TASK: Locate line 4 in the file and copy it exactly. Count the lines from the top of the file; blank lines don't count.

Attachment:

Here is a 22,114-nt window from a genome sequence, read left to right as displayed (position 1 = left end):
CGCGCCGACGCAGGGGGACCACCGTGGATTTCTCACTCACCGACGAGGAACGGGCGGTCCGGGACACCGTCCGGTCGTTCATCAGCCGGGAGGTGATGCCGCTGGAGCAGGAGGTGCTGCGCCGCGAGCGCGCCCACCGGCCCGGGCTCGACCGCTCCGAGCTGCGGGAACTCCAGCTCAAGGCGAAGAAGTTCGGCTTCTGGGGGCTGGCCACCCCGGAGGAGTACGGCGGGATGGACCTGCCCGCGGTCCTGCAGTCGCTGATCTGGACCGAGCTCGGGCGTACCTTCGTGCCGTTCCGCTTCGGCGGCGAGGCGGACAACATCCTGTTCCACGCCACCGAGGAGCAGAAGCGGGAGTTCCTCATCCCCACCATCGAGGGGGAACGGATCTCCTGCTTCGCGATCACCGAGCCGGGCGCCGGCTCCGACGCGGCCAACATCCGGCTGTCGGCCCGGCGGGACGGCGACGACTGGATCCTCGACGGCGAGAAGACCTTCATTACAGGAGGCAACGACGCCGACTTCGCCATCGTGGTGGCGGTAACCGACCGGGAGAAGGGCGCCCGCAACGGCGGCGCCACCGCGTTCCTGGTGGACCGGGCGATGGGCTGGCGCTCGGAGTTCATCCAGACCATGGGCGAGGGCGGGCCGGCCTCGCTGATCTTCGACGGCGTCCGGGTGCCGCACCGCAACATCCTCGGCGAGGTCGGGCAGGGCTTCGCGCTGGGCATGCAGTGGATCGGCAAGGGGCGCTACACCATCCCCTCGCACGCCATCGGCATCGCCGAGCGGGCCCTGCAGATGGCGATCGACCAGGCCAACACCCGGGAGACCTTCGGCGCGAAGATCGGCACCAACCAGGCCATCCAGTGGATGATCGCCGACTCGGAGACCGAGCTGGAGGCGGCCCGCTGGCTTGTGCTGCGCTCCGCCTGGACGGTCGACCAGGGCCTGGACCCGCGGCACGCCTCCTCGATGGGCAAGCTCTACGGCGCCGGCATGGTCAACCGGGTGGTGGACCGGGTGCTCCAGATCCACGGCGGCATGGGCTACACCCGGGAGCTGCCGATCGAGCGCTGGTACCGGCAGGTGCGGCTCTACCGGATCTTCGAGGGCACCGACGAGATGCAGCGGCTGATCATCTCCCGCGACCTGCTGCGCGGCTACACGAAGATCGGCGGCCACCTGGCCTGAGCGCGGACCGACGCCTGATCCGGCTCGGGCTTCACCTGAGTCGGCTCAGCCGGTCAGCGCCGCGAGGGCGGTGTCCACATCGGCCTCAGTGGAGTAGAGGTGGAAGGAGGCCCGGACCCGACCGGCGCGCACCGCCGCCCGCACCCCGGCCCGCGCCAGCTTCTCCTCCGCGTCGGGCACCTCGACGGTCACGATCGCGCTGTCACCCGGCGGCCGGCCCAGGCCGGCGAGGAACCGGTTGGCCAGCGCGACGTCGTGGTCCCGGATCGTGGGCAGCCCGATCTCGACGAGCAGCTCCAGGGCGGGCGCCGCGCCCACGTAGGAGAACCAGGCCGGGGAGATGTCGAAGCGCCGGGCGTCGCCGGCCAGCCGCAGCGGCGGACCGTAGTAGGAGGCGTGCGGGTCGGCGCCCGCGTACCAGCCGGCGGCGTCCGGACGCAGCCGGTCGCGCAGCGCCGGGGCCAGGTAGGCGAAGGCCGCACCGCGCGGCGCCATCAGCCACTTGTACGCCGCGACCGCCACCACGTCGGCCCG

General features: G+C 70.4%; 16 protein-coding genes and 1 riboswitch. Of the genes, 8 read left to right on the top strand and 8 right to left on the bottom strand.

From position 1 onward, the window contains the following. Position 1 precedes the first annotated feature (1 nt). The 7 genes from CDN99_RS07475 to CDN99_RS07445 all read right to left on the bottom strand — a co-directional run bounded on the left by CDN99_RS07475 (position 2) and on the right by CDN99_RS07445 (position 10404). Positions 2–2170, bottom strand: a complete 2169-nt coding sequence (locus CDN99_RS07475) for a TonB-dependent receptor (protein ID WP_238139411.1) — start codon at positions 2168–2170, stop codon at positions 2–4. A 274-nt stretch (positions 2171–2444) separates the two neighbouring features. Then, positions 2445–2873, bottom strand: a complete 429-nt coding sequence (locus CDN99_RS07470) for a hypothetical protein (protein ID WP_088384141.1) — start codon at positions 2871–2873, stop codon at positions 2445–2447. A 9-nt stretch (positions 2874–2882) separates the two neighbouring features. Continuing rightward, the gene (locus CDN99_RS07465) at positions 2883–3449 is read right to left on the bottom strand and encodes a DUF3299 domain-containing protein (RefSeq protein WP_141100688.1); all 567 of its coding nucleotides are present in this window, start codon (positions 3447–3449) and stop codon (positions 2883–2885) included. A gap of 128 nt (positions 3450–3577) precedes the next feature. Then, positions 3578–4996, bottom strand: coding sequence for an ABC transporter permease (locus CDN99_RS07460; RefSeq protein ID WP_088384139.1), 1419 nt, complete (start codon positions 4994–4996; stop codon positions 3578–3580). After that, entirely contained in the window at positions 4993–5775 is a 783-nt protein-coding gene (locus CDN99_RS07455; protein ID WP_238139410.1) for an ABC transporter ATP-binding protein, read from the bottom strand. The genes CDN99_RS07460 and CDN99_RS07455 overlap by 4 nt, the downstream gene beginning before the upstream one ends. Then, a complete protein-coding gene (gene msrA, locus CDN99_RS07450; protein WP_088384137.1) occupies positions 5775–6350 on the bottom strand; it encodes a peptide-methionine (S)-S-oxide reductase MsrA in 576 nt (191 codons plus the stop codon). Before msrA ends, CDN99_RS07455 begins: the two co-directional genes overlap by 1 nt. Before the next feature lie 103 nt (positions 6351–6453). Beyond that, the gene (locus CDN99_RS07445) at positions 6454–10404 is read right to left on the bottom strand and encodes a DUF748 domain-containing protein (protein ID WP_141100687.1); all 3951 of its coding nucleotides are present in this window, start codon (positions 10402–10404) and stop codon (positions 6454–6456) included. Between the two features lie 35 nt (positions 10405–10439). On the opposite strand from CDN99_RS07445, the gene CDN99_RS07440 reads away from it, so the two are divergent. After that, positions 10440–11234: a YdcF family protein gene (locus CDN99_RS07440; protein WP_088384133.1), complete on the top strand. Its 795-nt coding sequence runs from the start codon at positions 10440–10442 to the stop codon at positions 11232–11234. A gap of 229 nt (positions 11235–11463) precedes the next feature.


From position 1 onward, the window contains the following. Position 1 precedes the first annotated feature (1 nt). The 7 genes from CDN99_RS07475 to CDN99_RS07445 all read right to left on the bottom strand — a co-directional run bounded on the left by CDN99_RS07475 (position 2) and on the right by CDN99_RS07445 (position 10404). Positions 2–2170, bottom strand: a complete 2169-nt coding sequence (locus CDN99_RS07475) for a TonB-dependent receptor (protein ID WP_238139411.1) — start codon at positions 2168–2170, stop codon at positions 2–4. A 274-nt stretch (positions 2171–2444) separates the two neighbouring features. Then, positions 2445–2873, bottom strand: a complete 429-nt coding sequence (locus CDN99_RS07470) for a hypothetical protein (protein ID WP_088384141.1) — start codon at positions 2871–2873, stop codon at positions 2445–2447. A 9-nt stretch (positions 2874–2882) separates the two neighbouring features. Continuing rightward, the gene (locus CDN99_RS07465) at positions 2883–3449 is read right to left on the bottom strand and encodes a DUF3299 domain-containing protein (RefSeq protein WP_141100688.1); all 567 of its coding nucleotides are present in this window, start codon (positions 3447–3449) and stop codon (positions 2883–2885) included. A gap of 128 nt (positions 3450–3577) precedes the next feature. Then, positions 3578–4996, bottom strand: coding sequence for an ABC transporter permease (locus CDN99_RS07460; RefSeq protein ID WP_088384139.1), 1419 nt, complete (start codon positions 4994–4996; stop codon positions 3578–3580). After that, entirely contained in the window at positions 4993–5775 is a 783-nt protein-coding gene (locus CDN99_RS07455; protein ID WP_238139410.1) for an ABC transporter ATP-binding protein, read from the bottom strand. The genes CDN99_RS07460 and CDN99_RS07455 overlap by 4 nt, the downstream gene beginning before the upstream one ends. Then, a complete protein-coding gene (gene msrA, locus CDN99_RS07450; protein WP_088384137.1) occupies positions 5775–6350 on the bottom strand; it encodes a peptide-methionine (S)-S-oxide reductase MsrA in 576 nt (191 codons plus the stop codon). Before msrA ends, CDN99_RS07455 begins: the two co-directional genes overlap by 1 nt. Before the next feature lie 103 nt (positions 6351–6453). Beyond that, the gene (locus CDN99_RS07445) at positions 6454–10404 is read right to left on the bottom strand and encodes a DUF748 domain-containing protein (protein ID WP_141100687.1); all 3951 of its coding nucleotides are present in this window, start codon (positions 10402–10404) and stop codon (positions 6454–6456) included. Between the two features lie 35 nt (positions 10405–10439). On the opposite strand from CDN99_RS07445, the gene CDN99_RS07440 reads away from it, so the two are divergent. After that, positions 10440–11234: a YdcF family protein gene (locus CDN99_RS07440; protein WP_088384133.1), complete on the top strand. Its 795-nt coding sequence runs from the start codon at positions 10440–10442 to the stop codon at positions 11232–11234. A gap of 229 nt (positions 11235–11463) precedes the next feature.